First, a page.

I collect planners. More hope is sold in the planner aisle at Staples than at Max Factor… The NEXT planner will solve my problems…. the NEXT planner will make me organized.
(Heck, I get as much benefit from last year’s calendars as I do from a new planner; they all have value. Often, I don’t need alignment between numbers and days. I only need the shapes of time. Different story.)
I saw the Rituals for Living Dreambook+Planner from The Dragontree on Instagram; looked interesting. The PDF version was an affordable experiment. The layout of quarters and months and weeks looked a bit new to me. I printed off the various pages that contained information I wanted to know, as well as one each of the quarter, month, and weekly layouts, so I could see in detail how they were set up. I hate reading PDFs online.
(Yes, that’s the way my desk looks much of the time.)
Good: Lots of information about how to think about planning; a mindful approach to integrating work and life; I like the content about creating rituals.
I like undated books; you can skip weeks if you don’t need them, and the unused pages don’t time out.
Less than great: The text is teeny weesny itty bitty, making me think the designers have not yet reached the age of needing reading glasses. This might be less of a problem if you purchase the professionally printed copy; I bought the PDF and printed onto ordinary paper with an aging inkjet.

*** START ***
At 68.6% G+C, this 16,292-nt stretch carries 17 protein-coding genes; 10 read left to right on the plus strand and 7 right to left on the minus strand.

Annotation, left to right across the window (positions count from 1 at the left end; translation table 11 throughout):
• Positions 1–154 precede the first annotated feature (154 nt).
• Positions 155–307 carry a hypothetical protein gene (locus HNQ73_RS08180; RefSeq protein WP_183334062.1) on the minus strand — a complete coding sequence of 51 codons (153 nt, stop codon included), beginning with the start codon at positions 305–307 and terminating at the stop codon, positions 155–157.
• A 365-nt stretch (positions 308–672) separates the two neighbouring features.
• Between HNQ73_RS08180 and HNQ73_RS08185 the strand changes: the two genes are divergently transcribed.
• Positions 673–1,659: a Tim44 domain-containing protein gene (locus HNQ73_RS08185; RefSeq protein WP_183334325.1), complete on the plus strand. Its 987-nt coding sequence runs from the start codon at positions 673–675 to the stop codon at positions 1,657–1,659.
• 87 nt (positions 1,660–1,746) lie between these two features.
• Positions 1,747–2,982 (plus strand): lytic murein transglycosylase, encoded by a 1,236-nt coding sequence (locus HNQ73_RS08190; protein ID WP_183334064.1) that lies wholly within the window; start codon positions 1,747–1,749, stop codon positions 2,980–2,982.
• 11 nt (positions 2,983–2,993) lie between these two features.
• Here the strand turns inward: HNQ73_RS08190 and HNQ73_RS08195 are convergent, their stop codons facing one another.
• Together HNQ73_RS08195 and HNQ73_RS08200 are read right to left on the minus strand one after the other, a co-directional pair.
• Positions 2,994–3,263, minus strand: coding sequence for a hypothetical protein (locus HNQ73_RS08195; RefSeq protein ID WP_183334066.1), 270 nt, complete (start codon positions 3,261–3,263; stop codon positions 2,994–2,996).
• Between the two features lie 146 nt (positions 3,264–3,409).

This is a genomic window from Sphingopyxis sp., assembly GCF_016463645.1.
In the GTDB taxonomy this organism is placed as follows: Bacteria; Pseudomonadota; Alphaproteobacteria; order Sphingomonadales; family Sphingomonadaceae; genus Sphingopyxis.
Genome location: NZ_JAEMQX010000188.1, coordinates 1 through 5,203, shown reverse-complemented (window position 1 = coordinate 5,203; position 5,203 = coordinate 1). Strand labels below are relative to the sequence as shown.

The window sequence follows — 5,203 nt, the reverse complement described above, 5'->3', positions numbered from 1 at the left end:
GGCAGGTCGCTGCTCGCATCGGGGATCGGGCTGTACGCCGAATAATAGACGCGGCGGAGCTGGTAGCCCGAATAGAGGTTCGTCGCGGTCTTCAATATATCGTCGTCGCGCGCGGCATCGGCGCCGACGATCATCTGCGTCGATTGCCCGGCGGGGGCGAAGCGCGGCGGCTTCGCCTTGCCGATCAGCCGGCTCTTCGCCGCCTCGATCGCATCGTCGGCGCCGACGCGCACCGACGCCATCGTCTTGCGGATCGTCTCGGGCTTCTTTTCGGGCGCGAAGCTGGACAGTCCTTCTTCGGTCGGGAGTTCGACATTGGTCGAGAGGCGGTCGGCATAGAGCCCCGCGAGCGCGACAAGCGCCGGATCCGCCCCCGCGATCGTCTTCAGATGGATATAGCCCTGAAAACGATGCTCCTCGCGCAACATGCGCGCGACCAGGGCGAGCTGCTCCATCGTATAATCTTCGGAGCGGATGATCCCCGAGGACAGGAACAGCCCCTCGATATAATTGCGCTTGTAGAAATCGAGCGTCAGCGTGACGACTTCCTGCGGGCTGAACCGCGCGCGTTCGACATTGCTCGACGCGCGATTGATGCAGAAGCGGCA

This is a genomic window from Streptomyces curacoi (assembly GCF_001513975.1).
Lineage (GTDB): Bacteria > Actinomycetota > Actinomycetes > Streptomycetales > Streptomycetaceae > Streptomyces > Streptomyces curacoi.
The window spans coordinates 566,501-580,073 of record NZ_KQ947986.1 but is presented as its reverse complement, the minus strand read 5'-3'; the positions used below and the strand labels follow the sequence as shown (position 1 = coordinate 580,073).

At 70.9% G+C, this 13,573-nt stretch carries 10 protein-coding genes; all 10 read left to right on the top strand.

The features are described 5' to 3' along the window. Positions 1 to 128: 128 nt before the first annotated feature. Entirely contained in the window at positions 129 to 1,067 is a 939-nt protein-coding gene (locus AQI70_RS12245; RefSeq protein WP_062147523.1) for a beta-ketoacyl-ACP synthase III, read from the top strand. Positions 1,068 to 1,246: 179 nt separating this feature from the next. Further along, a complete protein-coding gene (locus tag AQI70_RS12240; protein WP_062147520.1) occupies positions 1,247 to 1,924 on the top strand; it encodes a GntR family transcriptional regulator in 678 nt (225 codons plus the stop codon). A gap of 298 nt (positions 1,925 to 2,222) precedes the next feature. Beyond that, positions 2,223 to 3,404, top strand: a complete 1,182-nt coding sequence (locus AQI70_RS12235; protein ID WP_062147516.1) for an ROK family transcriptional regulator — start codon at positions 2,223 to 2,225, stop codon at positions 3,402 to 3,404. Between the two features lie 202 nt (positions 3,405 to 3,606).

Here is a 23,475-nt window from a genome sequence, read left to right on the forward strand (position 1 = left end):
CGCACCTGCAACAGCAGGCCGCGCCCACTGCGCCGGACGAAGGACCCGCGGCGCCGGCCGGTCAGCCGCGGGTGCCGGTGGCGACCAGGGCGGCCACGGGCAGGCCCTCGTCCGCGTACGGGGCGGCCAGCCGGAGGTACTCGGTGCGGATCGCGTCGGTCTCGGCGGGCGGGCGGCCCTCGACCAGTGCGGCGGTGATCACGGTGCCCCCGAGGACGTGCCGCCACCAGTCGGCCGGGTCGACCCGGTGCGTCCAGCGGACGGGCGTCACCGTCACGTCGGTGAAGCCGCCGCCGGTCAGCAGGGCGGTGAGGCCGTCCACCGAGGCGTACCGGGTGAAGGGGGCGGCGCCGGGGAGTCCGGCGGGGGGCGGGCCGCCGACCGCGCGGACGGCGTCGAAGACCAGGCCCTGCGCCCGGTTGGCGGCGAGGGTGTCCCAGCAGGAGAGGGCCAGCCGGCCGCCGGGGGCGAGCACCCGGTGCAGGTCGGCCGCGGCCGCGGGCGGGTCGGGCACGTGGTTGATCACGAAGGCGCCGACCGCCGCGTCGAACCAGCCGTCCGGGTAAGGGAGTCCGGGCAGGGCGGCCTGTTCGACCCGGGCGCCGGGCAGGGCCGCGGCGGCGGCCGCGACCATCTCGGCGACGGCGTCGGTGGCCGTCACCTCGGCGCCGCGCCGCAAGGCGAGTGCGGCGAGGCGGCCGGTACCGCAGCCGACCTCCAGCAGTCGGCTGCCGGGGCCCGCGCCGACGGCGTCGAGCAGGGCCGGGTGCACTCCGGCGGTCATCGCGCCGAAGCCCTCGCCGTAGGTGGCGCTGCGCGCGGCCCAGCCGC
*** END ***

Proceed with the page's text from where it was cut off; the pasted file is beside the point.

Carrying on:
Note Saturday and Sunday share a space. That’s not the way I live. My Saturdays and Sundays deserve (and get, in my regular planner) equal attention and respect as M-F.
No page numbers on the printed copy.
The bolded text on the daily (week-view) layout interferes with my own writing. ALL-CAPS heading, in bold, in tiny type, on my printer, are nearly illegible and therefore, merely blobs. (Most PDF-print-it-yourself tools face some version of this problem.) Rituals list is in all caps. Would be better for me if it weren’t.
Summary: I purchased the planner as a suggestion for tweaks to incorporate into my own planning system (a glued up amalgam of Outlook printouts and numbered pages in a hard-bound book, with add-ins), and I learned some new ideas.
If you think you will be using this planner for important work, you might do well to buy the professionally printed version. (Read someone else’s review to see if the paper suits your taste. I can’t speak to that part.)lanner